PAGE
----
Thursday, May 21, 2015

Is it important for Christians to be visibly and truly united?

Holy Gospel of Jesus Christ according to Saint John 17:20-26.

Lifting up his eyes to heaven, Jesus prayed saying: "I pray not only for them, but also for those who will believe in me through their word, so that they may all be one, as you, Father, are in me and I in you, that they also may be in us, that the world may believe that you sent me. And I have given them the glory you gave me, so that they may be one, as we are one, I in them and you in me, that they may be brought to perfection as one, that the world may know that you sent me, and that you loved them even as you loved me. Father, they are your gift to me. I wish that where I am they also may be with me, that they may see my glory that you gave me, because you loved me before the foundation of the world. Righteous Father, the world also does not know you, but I know you, and they know that you sent me. I made known to them your name and I will make it known, that the love with which you loved me may be in them and I in them."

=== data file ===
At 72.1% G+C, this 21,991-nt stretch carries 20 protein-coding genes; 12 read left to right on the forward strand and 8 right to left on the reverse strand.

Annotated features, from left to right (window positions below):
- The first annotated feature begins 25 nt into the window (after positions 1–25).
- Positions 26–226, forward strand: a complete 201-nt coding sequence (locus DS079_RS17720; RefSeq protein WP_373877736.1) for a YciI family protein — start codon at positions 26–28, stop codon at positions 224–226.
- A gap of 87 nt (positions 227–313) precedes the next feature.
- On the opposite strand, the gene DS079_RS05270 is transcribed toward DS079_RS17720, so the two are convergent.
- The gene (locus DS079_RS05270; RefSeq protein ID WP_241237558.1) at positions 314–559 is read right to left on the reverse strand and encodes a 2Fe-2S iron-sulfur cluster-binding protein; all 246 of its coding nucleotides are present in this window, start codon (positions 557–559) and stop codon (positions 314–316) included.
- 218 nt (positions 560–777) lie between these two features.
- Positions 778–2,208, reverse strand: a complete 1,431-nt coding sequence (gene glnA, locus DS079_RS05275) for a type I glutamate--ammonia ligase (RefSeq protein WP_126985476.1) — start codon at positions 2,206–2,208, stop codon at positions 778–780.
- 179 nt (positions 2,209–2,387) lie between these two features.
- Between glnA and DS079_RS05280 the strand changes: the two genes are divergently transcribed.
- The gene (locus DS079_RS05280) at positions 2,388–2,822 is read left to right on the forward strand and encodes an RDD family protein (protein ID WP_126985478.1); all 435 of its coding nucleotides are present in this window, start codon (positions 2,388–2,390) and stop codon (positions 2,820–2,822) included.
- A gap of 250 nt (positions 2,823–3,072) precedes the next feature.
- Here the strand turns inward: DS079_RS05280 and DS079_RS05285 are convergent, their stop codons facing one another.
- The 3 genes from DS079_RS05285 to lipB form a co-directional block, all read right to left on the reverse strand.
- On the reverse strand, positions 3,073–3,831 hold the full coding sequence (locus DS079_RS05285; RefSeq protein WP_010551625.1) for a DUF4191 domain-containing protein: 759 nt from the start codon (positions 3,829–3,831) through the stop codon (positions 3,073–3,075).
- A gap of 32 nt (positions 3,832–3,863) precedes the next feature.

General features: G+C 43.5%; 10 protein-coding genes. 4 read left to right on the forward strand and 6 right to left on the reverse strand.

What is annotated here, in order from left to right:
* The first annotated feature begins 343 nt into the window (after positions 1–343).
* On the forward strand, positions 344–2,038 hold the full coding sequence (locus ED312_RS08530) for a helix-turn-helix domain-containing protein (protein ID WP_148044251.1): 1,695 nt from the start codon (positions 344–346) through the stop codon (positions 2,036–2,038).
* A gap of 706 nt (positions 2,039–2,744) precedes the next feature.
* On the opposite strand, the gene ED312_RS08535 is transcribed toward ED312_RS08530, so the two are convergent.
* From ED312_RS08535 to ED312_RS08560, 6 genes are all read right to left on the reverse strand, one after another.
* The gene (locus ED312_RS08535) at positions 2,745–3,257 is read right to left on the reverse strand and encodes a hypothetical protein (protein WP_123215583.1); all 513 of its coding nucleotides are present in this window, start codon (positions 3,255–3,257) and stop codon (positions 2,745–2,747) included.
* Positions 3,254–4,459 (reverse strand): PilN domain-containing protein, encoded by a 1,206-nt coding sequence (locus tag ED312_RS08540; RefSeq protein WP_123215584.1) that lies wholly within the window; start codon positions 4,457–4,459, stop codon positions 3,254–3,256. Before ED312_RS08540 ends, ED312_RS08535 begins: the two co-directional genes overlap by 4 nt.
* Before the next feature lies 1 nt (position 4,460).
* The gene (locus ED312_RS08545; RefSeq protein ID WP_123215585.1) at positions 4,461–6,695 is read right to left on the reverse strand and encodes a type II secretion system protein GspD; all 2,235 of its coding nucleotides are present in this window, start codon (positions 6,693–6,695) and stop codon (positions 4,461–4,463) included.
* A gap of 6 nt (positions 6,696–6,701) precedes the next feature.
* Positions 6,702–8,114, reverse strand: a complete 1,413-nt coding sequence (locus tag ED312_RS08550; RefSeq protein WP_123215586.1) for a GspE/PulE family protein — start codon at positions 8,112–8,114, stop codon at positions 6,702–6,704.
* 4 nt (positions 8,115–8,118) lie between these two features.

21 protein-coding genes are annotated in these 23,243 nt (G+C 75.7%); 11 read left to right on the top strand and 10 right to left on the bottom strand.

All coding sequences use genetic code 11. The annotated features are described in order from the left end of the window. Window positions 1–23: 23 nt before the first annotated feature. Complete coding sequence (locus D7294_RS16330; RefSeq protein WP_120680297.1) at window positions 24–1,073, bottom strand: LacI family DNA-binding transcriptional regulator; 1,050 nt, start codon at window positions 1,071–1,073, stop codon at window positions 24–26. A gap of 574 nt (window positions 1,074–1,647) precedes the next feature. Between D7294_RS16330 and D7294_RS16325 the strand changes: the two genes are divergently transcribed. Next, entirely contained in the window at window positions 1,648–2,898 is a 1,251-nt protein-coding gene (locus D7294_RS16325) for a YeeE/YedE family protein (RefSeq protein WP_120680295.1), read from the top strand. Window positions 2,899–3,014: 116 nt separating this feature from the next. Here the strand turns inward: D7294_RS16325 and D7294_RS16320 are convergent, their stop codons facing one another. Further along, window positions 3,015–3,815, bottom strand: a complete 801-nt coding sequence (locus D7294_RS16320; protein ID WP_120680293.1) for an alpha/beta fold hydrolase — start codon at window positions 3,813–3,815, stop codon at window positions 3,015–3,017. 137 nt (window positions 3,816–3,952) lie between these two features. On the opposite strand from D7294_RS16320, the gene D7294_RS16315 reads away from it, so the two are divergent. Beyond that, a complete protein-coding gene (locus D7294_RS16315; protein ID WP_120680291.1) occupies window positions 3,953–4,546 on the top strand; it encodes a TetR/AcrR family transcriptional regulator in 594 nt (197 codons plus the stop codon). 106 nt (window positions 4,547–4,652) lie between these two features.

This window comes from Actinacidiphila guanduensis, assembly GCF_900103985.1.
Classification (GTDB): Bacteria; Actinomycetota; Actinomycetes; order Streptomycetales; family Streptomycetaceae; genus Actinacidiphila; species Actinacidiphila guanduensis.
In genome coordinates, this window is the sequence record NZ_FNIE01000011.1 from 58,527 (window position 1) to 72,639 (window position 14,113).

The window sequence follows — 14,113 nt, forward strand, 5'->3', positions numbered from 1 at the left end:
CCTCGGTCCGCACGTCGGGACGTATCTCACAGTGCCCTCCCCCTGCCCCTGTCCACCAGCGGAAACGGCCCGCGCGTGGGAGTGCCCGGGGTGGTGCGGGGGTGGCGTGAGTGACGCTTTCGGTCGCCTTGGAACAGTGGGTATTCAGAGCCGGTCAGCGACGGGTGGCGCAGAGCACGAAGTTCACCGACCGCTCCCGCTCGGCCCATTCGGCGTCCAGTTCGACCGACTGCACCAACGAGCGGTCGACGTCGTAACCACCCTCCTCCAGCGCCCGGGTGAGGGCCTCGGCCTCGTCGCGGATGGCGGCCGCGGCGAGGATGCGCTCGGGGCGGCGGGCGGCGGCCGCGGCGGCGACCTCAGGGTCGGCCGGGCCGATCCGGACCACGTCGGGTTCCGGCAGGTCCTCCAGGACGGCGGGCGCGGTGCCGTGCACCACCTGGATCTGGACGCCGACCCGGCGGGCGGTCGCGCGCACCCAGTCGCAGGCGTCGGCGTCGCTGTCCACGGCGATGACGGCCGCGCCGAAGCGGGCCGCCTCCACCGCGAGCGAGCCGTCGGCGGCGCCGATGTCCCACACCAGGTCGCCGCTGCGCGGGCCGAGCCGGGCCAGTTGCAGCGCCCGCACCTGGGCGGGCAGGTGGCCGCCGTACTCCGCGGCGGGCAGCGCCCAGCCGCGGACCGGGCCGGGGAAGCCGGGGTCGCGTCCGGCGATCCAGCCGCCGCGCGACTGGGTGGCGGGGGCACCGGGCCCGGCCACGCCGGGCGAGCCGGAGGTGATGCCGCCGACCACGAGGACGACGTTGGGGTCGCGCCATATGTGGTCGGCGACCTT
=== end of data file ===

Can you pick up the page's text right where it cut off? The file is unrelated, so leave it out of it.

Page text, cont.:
You betcha.

Wednesday, May 20, 2015

Sensus Fidei

From the dogmatic constitution on the Church of the Second Vatican Council - The mission of the Holy Spirit in the church: